Adjunct Associate Professor of Public Administration
Louis Bickford manages the Global Human Rights program at the Ford Foundation. Prior to joining the Foundation in 2012, he served on the executive leadership team at the Robert F. Kennedy Center for Justice and Human Rights and, before that, was a founding staff member and director of the Policymakers and Civil Society unit at the International Center for Transitional Justice where he developed capacity building programs in every world region. Bickford teaches regular graduate seminars on memory, human rights, and transitional justice. He received a Ph.D. from McGill University and a master's degree from the New School, both in political science.
The International Human Rights Movement: Past, Present, and Future
The human rights movement is one of the most successful social justice movements of our time, establishing universal principles that govern how states should treat citizens and non-citizens, and helping to challenge dictators and authoritarian rulers in many regions, including Southern Africa, Eastern Europe, Latin America, and the Middle East. Over the last three decades, national human rights organizations have proliferated; today, a human rights community of some sort exists in virtually every country of the world. On the global level, simultaneously, the International Human Rights Movement (IHRM) has become a powerful force. The movement strengthens—and is strengthened by—a complex web of institutions, laws, and norms that constitute a functioning global system that builds on itself progressively, animated by strong NGOs.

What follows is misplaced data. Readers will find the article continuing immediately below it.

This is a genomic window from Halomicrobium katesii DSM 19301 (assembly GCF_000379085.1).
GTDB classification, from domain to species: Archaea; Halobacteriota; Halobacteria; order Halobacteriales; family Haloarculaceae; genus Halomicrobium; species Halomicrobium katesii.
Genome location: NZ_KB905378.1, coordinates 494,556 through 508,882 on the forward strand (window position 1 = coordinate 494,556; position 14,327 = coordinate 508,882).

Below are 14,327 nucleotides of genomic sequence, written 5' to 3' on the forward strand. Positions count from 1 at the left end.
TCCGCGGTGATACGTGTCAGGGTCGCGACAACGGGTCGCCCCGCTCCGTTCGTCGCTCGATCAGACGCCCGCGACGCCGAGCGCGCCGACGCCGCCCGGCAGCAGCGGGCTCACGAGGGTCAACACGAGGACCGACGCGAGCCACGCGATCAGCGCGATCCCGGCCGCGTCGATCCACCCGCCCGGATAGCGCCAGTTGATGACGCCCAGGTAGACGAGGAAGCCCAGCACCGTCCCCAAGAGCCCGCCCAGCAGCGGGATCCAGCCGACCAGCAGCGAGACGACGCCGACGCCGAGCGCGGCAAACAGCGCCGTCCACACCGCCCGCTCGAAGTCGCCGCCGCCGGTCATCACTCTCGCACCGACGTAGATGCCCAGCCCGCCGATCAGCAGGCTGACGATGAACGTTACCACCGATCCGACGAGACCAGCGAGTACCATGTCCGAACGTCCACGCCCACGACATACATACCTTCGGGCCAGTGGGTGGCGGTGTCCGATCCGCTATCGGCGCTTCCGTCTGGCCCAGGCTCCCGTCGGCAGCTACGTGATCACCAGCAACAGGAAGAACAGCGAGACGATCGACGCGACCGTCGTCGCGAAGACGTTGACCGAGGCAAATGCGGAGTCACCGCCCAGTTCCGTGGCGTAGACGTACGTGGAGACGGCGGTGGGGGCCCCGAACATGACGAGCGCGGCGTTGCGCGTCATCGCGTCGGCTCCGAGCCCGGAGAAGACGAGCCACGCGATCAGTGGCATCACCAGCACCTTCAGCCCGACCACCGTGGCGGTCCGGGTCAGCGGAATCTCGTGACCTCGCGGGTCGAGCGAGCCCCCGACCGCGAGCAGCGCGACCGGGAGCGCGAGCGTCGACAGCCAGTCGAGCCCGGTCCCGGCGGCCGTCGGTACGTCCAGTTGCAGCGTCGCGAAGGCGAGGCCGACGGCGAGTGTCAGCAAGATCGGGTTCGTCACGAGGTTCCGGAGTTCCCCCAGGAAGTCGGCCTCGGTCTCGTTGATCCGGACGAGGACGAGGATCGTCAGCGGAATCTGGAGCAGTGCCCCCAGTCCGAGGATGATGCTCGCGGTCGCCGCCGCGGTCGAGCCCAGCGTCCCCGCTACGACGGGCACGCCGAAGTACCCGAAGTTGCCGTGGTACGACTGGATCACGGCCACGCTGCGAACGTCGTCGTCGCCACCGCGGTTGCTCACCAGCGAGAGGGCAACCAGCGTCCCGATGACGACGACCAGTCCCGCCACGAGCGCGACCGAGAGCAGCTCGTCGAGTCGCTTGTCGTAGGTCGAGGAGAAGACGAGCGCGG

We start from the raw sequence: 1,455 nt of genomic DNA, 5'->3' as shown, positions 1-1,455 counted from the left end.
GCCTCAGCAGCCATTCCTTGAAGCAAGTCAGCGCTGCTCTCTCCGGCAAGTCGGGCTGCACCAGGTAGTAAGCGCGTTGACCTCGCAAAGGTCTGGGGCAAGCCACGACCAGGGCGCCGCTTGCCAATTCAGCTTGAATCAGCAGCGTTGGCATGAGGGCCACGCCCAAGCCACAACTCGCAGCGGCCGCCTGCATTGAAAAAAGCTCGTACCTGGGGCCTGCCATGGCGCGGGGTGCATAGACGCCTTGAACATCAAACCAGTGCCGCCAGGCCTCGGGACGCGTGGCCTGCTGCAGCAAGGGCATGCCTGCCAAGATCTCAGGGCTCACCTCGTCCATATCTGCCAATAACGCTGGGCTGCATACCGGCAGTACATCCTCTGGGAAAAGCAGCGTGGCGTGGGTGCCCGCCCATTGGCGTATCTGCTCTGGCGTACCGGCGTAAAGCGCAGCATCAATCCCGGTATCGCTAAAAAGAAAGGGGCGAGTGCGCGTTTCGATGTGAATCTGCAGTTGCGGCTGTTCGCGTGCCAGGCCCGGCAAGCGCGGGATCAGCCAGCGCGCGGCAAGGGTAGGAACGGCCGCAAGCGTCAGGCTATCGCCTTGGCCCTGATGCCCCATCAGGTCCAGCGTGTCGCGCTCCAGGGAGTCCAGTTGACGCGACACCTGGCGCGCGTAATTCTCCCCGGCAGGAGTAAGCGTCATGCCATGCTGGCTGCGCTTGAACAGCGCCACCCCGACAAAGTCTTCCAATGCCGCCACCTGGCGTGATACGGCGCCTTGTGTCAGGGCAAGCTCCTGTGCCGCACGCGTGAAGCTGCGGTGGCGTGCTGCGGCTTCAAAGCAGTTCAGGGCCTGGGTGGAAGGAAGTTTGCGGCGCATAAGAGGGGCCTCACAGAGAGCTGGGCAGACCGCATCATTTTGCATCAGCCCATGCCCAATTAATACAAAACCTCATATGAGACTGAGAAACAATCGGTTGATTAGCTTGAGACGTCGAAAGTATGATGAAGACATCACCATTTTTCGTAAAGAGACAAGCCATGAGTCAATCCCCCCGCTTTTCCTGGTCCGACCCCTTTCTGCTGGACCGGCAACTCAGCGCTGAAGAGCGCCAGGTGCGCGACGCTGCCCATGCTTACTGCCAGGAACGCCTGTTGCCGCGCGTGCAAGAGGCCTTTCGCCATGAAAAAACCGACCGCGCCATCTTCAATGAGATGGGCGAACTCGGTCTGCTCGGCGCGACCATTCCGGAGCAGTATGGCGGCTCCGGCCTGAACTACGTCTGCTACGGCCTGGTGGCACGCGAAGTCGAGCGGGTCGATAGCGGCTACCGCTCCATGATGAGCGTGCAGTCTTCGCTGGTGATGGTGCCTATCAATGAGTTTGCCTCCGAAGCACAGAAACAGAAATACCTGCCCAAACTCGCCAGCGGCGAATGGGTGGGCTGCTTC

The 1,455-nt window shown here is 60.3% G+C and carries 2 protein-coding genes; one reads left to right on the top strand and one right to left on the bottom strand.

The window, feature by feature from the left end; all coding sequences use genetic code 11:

Students will leave with a deep appreciation of what it means to work in or with Human Rights NGOs: challenges, strategies, dilemmas, theories of change, etc. and be uniquely prepared to both analyze this sector and/or work in it as a staff person, consultant, or NGOs leader.